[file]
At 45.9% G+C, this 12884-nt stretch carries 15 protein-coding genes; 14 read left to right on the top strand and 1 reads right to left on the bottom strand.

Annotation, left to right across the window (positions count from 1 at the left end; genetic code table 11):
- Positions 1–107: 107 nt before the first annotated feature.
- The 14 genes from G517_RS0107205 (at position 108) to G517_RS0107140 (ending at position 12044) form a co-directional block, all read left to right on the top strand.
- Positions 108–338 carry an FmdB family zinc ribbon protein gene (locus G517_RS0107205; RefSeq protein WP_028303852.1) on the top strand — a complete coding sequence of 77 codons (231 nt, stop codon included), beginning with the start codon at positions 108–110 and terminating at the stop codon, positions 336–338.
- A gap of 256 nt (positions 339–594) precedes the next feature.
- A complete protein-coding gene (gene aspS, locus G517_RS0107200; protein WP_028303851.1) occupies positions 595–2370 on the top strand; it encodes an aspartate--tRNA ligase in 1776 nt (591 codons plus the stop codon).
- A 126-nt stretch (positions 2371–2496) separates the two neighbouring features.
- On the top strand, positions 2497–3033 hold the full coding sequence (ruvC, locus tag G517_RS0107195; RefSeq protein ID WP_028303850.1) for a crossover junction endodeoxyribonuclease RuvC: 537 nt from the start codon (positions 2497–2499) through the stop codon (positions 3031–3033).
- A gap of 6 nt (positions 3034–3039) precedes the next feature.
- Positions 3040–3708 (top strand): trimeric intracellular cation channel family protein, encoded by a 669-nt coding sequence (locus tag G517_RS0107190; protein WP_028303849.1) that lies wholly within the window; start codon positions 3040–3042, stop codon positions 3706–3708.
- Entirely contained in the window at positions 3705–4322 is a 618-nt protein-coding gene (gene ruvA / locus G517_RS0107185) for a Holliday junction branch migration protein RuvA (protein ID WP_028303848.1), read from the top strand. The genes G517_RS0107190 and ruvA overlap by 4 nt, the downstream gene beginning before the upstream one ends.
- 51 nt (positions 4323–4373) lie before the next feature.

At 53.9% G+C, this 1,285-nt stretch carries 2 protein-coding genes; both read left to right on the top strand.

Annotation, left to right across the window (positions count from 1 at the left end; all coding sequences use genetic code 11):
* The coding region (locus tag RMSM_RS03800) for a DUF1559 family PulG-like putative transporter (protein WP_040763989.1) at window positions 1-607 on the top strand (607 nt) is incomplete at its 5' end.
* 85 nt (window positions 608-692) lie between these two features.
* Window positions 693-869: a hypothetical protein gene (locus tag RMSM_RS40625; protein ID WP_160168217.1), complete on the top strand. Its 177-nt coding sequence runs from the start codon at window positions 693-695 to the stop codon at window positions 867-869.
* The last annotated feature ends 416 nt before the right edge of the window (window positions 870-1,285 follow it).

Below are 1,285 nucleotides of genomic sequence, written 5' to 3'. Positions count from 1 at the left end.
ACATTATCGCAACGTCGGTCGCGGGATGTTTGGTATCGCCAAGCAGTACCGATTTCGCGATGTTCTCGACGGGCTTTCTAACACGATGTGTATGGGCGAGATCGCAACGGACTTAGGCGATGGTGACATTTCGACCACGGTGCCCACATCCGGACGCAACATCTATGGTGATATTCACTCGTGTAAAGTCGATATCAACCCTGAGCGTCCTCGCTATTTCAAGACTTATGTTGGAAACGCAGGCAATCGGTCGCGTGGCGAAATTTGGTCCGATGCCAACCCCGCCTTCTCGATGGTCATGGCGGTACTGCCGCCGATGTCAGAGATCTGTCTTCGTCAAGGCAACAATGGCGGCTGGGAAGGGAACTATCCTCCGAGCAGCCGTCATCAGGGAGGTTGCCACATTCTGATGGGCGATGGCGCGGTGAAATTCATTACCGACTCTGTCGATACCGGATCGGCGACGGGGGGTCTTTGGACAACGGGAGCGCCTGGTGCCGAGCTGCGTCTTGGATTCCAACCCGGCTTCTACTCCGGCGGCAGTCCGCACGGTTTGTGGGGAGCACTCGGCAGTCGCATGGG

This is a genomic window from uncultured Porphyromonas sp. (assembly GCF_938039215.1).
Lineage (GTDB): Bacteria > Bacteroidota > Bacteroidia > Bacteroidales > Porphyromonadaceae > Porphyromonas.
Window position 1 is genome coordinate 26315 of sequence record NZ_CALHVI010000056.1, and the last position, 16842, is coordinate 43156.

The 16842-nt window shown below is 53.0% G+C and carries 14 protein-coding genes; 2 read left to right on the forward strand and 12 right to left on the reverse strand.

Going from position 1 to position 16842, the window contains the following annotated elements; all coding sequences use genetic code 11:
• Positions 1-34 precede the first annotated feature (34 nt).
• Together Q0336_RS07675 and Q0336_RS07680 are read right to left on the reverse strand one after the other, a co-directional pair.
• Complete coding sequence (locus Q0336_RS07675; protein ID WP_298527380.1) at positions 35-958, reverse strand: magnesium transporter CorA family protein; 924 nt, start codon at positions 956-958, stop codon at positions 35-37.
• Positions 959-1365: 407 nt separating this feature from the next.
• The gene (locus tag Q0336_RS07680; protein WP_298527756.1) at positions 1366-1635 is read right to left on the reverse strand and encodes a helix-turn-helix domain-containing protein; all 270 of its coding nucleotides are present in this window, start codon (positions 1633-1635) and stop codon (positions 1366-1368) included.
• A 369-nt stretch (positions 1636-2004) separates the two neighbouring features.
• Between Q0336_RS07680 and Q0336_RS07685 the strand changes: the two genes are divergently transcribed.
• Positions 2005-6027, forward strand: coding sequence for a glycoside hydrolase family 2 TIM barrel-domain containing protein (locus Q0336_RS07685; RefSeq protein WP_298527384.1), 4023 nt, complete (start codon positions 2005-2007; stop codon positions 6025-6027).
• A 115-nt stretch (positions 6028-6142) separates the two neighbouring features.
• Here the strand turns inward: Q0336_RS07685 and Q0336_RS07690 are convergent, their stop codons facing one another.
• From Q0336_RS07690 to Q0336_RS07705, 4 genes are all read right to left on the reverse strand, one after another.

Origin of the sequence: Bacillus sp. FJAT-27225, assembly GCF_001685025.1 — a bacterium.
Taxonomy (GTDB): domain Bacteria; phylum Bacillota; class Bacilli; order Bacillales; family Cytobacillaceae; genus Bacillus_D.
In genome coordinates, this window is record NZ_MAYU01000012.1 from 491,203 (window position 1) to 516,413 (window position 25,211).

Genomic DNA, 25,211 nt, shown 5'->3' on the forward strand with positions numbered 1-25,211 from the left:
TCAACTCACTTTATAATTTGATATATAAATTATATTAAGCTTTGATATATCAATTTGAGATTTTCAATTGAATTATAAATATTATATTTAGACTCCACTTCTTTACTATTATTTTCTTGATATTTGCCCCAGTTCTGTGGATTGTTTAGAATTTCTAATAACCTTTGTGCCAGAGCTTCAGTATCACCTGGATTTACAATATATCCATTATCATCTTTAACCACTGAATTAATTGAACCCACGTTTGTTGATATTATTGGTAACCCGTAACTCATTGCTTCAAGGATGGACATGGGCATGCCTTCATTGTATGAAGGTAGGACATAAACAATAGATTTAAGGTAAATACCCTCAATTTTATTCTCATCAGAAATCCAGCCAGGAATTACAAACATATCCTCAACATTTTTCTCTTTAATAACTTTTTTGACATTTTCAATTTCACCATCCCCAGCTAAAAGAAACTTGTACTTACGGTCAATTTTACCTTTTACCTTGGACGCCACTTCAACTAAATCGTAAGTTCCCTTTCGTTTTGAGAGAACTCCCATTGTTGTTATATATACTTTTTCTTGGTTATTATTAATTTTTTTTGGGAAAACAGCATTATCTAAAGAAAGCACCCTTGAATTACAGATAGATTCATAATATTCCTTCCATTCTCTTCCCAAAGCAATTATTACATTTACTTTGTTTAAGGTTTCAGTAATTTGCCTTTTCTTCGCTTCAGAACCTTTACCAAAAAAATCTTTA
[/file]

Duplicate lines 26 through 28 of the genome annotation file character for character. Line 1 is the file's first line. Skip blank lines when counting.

Going from position 1 to position 16842, the window contains the following annotated elements; all coding sequences use genetic code 11:
• Positions 1-34 precede the first annotated feature (34 nt).
• Together Q0336_RS07675 and Q0336_RS07680 are read right to left on the reverse strand one after the other, a co-directional pair.